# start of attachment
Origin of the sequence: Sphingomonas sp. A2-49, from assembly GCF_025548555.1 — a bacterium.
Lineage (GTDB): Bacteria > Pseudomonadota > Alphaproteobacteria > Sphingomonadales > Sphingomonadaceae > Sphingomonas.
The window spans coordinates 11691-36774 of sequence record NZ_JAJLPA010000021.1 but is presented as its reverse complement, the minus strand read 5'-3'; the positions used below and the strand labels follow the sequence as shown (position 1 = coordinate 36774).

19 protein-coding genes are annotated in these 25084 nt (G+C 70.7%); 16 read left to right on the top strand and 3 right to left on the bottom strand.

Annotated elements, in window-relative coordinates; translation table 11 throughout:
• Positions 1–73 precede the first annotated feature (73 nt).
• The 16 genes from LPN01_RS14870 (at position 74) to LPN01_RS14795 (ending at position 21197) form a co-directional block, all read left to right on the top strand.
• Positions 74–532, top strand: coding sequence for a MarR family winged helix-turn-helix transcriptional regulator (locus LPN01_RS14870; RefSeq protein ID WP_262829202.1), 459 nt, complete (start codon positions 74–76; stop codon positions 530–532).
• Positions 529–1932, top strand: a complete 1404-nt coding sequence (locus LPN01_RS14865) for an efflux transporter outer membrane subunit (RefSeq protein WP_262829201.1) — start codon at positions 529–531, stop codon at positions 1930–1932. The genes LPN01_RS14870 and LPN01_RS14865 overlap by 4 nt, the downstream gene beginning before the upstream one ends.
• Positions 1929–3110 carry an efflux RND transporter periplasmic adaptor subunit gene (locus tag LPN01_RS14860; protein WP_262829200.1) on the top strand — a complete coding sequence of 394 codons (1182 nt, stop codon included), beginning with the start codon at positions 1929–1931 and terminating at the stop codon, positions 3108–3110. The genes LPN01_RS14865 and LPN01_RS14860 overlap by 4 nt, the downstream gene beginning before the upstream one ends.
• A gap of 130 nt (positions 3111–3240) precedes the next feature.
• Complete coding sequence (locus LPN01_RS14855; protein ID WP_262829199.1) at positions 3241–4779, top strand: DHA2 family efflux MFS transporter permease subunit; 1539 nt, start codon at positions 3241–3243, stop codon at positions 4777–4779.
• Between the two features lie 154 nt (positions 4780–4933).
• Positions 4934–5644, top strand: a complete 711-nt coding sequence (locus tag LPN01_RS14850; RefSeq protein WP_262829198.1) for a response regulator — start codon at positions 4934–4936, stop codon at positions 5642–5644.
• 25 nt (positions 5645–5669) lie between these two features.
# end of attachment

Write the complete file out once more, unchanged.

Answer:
Origin of the sequence: Sphingomonas sp. A2-49, from assembly GCF_025548555.1 — a bacterium.
Lineage (GTDB): Bacteria > Pseudomonadota > Alphaproteobacteria > Sphingomonadales > Sphingomonadaceae > Sphingomonas.
The window spans coordinates 11691-36774 of sequence record NZ_JAJLPA010000021.1 but is presented as its reverse complement, the minus strand read 5'-3'; the positions used below and the strand labels follow the sequence as shown (position 1 = coordinate 36774).

19 protein-coding genes are annotated in these 25084 nt (G+C 70.7%); 16 read left to right on the top strand and 3 right to left on the bottom strand.

Annotated elements, in window-relative coordinates; translation table 11 throughout:
• Positions 1–73 precede the first annotated feature (73 nt).
• The 16 genes from LPN01_RS14870 (at position 74) to LPN01_RS14795 (ending at position 21197) form a co-directional block, all read left to right on the top strand.
• Positions 74–532, top strand: coding sequence for a MarR family winged helix-turn-helix transcriptional regulator (locus LPN01_RS14870; RefSeq protein ID WP_262829202.1), 459 nt, complete (start codon positions 74–76; stop codon positions 530–532).
• Positions 529–1932, top strand: a complete 1404-nt coding sequence (locus LPN01_RS14865) for an efflux transporter outer membrane subunit (RefSeq protein WP_262829201.1) — start codon at positions 529–531, stop codon at positions 1930–1932. The genes LPN01_RS14870 and LPN01_RS14865 overlap by 4 nt, the downstream gene beginning before the upstream one ends.
• Positions 1929–3110 carry an efflux RND transporter periplasmic adaptor subunit gene (locus tag LPN01_RS14860; protein WP_262829200.1) on the top strand — a complete coding sequence of 394 codons (1182 nt, stop codon included), beginning with the start codon at positions 1929–1931 and terminating at the stop codon, positions 3108–3110. The genes LPN01_RS14865 and LPN01_RS14860 overlap by 4 nt, the downstream gene beginning before the upstream one ends.
• A gap of 130 nt (positions 3111–3240) precedes the next feature.
• Complete coding sequence (locus LPN01_RS14855; protein ID WP_262829199.1) at positions 3241–4779, top strand: DHA2 family efflux MFS transporter permease subunit; 1539 nt, start codon at positions 3241–3243, stop codon at positions 4777–4779.
• Between the two features lie 154 nt (positions 4780–4933).
• Positions 4934–5644, top strand: a complete 711-nt coding sequence (locus tag LPN01_RS14850; RefSeq protein WP_262829198.1) for a response regulator — start codon at positions 4934–4936, stop codon at positions 5642–5644.
• 25 nt (positions 5645–5669) lie between these two features.